An Open Letter to Educators is a fantastic & thought-provoking video presenting the opinions of (former) University of Nebraska student Dan Brown.
I just saw this video yesterday, and simply have to share it because of the great discussion it will spark. Dan makes some very important points that parents, educators and students alike must include in our national dialogue about education.
It resonates with me personally because I’ve experienced similar things throughout my own education: passive learning with a fact-heavy focus, high costs for textbooks I didn’t actually need, and at many points I also felt that school was interfering with my education.
These problems arise in primary and secondary ed too. Of course this is a generalization and not all schools/classes/teachers function in this way, but far too many DO. (To learn more about the crisis in America’s high schools, visit The Alliance for Excellent Education).
Think about it:
Students are not consistently involved in problem-solving or taught how to creatively synthesize information. There’s little happening to relate class content to students’ daily lives, or emphasize how any of it is relevant to their interests or experience of the world. Kids are told what to do, what to learn, how to learn it, and are generally not empowered to think for themselves. On the contrary, I know students in elementary school who already say they hate school, books and learning.
We must ask ourselves: How can creatures who have such a deep curiosity and joy of learning have these innate characteristics squelched out of them so early in life?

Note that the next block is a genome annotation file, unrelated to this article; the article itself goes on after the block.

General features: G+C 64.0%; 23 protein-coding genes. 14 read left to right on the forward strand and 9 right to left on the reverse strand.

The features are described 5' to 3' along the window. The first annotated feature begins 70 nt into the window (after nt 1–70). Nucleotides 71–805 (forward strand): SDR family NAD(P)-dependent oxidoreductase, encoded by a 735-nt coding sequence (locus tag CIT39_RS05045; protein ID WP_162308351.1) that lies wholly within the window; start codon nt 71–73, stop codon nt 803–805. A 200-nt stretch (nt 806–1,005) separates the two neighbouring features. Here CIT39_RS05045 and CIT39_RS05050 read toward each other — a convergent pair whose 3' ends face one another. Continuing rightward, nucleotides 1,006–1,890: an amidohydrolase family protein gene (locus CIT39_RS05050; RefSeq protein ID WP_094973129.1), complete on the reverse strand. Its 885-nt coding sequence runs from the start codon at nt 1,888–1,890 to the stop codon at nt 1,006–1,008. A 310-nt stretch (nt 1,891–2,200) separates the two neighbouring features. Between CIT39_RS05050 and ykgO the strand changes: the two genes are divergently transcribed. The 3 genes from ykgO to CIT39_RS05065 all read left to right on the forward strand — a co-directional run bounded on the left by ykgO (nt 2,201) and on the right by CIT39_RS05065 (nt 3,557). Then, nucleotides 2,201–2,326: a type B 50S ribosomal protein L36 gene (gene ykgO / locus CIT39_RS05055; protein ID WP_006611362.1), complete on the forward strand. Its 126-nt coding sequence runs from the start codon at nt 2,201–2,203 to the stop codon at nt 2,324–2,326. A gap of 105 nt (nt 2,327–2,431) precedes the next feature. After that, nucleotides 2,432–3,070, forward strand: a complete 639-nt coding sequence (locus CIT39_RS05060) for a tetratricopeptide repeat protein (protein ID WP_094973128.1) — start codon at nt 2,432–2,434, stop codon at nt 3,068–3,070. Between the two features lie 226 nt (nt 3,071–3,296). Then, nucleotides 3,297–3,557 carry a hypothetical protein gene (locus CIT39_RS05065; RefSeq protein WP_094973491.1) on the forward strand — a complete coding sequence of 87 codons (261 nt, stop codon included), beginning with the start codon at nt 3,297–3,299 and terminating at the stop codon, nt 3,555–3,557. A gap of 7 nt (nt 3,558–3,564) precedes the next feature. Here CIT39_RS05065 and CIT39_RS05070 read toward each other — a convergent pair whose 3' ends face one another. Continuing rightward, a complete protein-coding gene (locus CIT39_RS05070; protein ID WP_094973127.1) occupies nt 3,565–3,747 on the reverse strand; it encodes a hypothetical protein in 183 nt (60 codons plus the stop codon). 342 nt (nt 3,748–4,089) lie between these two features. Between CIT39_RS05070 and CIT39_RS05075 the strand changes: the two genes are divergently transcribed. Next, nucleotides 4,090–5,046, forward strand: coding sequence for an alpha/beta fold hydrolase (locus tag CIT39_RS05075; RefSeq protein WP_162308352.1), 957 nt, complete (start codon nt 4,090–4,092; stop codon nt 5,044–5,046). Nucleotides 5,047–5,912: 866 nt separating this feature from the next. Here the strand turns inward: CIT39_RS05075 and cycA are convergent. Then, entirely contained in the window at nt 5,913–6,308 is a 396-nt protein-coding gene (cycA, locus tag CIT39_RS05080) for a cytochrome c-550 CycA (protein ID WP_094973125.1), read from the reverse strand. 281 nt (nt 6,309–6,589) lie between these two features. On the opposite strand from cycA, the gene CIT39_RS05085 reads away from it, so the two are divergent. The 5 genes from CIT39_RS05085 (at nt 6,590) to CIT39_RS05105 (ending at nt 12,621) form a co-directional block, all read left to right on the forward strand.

Public Education in the United States is in a real state of crisis, and though Dan Brown’s video focuses on the impact of free information on higher education I believe that many of his points are much more far-reaching.
To be clear, this is not about blame. It’s not about being anyone’s fault. Teachers, parents, administrators and students are doing the best they can in a system that (in my opinion) does not adequately cultivate the potential of future generations or set them up for success as adults.
May this video & blog post be part of a much larger conversation:
- What are the ultimate goals of our educational system?
- What teaching pedagogies most effectively engage, empower, and cultivate a life-long love of learning in students (while also nourishing the creativity & skills of teachers)?
- How might free access to information transform education (& the obscene cost of higher education) for the better?
- How do you react (& respond) to Dan Brown’s video?
Every constructive opinion will help further this important dialogue.
Share what you think. Your voice is a gift.